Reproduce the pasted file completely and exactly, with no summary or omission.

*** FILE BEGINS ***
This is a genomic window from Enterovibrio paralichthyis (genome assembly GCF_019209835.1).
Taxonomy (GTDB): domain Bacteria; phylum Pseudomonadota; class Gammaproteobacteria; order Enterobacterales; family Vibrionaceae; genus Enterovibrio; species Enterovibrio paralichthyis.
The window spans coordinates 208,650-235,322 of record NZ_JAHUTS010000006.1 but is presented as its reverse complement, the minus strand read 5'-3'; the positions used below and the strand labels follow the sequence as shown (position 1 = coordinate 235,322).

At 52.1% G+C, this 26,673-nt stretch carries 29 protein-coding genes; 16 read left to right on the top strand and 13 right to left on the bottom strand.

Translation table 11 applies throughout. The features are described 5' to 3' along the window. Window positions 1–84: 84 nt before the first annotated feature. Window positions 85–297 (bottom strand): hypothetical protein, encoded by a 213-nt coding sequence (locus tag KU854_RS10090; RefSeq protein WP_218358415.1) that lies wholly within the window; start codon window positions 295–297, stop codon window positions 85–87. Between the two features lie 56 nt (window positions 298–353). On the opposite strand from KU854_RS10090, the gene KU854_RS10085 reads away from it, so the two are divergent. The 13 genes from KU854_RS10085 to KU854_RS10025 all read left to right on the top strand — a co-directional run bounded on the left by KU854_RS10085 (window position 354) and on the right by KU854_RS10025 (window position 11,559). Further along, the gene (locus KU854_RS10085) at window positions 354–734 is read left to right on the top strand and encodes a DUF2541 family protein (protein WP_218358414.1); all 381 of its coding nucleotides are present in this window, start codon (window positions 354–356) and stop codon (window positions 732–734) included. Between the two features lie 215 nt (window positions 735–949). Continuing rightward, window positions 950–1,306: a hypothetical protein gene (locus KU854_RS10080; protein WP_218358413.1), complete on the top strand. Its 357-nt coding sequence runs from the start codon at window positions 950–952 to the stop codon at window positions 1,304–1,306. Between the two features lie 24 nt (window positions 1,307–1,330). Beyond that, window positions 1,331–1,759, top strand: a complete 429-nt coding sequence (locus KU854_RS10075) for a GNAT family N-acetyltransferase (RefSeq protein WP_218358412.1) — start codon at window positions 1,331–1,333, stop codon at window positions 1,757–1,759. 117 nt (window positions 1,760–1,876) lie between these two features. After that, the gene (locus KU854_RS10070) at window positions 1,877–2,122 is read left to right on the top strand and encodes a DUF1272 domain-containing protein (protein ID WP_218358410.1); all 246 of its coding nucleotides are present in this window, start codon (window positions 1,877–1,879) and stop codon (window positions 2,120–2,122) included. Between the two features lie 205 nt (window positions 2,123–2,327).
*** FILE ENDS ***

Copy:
This is a genomic window from Enterovibrio paralichthyis (genome assembly GCF_019209835.1).
Taxonomy (GTDB): domain Bacteria; phylum Pseudomonadota; class Gammaproteobacteria; order Enterobacterales; family Vibrionaceae; genus Enterovibrio; species Enterovibrio paralichthyis.
The window spans coordinates 208,650-235,322 of record NZ_JAHUTS010000006.1 but is presented as its reverse complement, the minus strand read 5'-3'; the positions used below and the strand labels follow the sequence as shown (position 1 = coordinate 235,322).

At 52.1% G+C, this 26,673-nt stretch carries 29 protein-coding genes; 16 read left to right on the top strand and 13 right to left on the bottom strand.

Translation table 11 applies throughout. The features are described 5' to 3' along the window. Window positions 1–84: 84 nt before the first annotated feature. Window positions 85–297 (bottom strand): hypothetical protein, encoded by a 213-nt coding sequence (locus tag KU854_RS10090; RefSeq protein WP_218358415.1) that lies wholly within the window; start codon window positions 295–297, stop codon window positions 85–87. Between the two features lie 56 nt (window positions 298–353). On the opposite strand from KU854_RS10090, the gene KU854_RS10085 reads away from it, so the two are divergent. The 13 genes from KU854_RS10085 to KU854_RS10025 all read left to right on the top strand — a co-directional run bounded on the left by KU854_RS10085 (window position 354) and on the right by KU854_RS10025 (window position 11,559). Further along, the gene (locus KU854_RS10085) at window positions 354–734 is read left to right on the top strand and encodes a DUF2541 family protein (protein WP_218358414.1); all 381 of its coding nucleotides are present in this window, start codon (window positions 354–356) and stop codon (window positions 732–734) included. Between the two features lie 215 nt (window positions 735–949). Continuing rightward, window positions 950–1,306: a hypothetical protein gene (locus KU854_RS10080; protein WP_218358413.1), complete on the top strand. Its 357-nt coding sequence runs from the start codon at window positions 950–952 to the stop codon at window positions 1,304–1,306. Between the two features lie 24 nt (window positions 1,307–1,330). Beyond that, window positions 1,331–1,759, top strand: a complete 429-nt coding sequence (locus KU854_RS10075) for a GNAT family N-acetyltransferase (RefSeq protein WP_218358412.1) — start codon at window positions 1,331–1,333, stop codon at window positions 1,757–1,759. 117 nt (window positions 1,760–1,876) lie between these two features. After that, the gene (locus KU854_RS10070) at window positions 1,877–2,122 is read left to right on the top strand and encodes a DUF1272 domain-containing protein (protein ID WP_218358410.1); all 246 of its coding nucleotides are present in this window, start codon (window positions 1,877–1,879) and stop codon (window positions 2,120–2,122) included. Between the two features lie 205 nt (window positions 2,123–2,327).